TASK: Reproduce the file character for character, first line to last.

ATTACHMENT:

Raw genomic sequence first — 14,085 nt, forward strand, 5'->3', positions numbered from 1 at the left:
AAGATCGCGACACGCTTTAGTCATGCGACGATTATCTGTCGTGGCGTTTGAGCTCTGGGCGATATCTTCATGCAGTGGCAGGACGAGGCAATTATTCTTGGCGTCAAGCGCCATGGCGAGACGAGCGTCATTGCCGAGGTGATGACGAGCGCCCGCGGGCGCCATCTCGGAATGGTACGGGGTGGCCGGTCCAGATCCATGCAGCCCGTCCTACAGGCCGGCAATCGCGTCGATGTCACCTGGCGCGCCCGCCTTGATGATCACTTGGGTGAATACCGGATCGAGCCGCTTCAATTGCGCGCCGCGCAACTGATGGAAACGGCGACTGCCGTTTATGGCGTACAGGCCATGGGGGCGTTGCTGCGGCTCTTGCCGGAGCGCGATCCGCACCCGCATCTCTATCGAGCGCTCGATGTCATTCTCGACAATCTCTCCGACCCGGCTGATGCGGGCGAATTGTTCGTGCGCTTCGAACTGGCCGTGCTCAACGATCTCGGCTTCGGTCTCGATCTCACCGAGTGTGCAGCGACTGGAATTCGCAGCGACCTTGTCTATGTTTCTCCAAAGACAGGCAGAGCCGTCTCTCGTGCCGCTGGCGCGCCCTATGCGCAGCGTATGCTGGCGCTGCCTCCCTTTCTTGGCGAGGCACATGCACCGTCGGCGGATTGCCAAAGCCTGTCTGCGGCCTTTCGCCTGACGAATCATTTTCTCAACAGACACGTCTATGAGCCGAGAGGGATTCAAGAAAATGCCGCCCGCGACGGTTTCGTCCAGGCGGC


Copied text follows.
Raw genomic sequence first — 14,085 nt, forward strand, 5'->3', positions numbered from 1 at the left:
AAGATCGCGACACGCTTTAGTCATGCGACGATTATCTGTCGTGGCGTTTGAGCTCTGGGCGATATCTTCATGCAGTGGCAGGACGAGGCAATTATTCTTGGCGTCAAGCGCCATGGCGAGACGAGCGTCATTGCCGAGGTGATGACGAGCGCCCGCGGGCGCCATCTCGGAATGGTACGGGGTGGCCGGTCCAGATCCATGCAGCCCGTCCTACAGGCCGGCAATCGCGTCGATGTCACCTGGCGCGCCCGCCTTGATGATCACTTGGGTGAATACCGGATCGAGCCGCTTCAATTGCGCGCCGCGCAACTGATGGAAACGGCGACTGCCGTTTATGGCGTACAGGCCATGGGGGCGTTGCTGCGGCTCTTGCCGGAGCGCGATCCGCACCCGCATCTCTATCGAGCGCTCGATGTCATTCTCGACAATCTCTCCGACCCGGCTGATGCGGGCGAATTGTTCGTGCGCTTCGAACTGGCCGTGCTCAACGATCTCGGCTTCGGTCTCGATCTCACCGAGTGTGCAGCGACTGGAATTCGCAGCGACCTTGTCTATGTTTCTCCAAAGACAGGCAGAGCCGTCTCTCGTGCCGCTGGCGCGCCCTATGCGCAGCGTATGCTGGCGCTGCCTCCCTTTCTTGGCGAGGCACATGCACCGTCGGCGGATTGCCAAAGCCTGTCTGCGGCCTTTCGCCTGACGAATCATTTTCTCAACAGACACGTCTATGAGCCGAGAGGGATTCAAGAAAATGCCGCCCGCGACGGTTTCGTCCAGGCGGC